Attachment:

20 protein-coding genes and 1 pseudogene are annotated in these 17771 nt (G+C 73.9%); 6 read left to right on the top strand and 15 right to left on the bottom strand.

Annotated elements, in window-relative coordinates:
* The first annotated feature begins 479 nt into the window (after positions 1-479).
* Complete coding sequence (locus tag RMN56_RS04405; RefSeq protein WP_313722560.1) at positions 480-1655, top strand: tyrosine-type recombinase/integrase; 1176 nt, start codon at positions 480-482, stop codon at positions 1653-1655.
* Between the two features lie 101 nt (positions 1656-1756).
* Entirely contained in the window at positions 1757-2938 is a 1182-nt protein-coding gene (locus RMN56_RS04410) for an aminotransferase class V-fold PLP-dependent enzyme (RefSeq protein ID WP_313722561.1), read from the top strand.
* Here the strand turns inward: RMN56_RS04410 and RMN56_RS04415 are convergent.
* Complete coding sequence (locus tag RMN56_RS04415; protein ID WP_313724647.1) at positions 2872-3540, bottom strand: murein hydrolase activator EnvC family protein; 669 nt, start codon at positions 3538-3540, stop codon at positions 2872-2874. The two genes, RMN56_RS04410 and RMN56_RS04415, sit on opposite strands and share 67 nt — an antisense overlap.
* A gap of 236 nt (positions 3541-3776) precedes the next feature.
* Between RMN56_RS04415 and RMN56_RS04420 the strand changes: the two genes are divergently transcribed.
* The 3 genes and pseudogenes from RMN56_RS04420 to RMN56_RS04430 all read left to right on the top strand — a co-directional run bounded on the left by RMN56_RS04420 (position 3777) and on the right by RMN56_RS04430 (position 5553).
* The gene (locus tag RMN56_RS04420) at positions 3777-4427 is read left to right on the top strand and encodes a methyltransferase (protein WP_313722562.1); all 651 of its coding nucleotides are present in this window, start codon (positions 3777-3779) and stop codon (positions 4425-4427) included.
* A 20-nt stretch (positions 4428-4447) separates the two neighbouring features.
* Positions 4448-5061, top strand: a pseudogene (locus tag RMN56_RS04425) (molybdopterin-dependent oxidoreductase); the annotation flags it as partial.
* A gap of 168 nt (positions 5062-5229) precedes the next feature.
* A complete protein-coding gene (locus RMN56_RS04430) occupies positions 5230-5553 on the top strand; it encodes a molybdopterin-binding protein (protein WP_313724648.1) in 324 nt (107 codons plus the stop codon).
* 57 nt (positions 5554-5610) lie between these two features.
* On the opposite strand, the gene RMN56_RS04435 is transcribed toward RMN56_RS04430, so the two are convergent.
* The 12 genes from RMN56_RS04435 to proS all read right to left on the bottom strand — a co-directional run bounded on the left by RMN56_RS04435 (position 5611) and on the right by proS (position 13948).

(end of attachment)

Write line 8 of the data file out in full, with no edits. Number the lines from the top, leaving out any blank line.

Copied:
* Complete coding sequence (locus tag RMN56_RS04415; protein ID WP_313724647.1) at positions 2872-3540, bottom strand: murein hydrolase activator EnvC family protein; 669 nt, start codon at positions 3538-3540, stop codon at positions 2872-2874. The two genes, RMN56_RS04410 and RMN56_RS04415, sit on opposite strands and share 67 nt — an antisense overlap.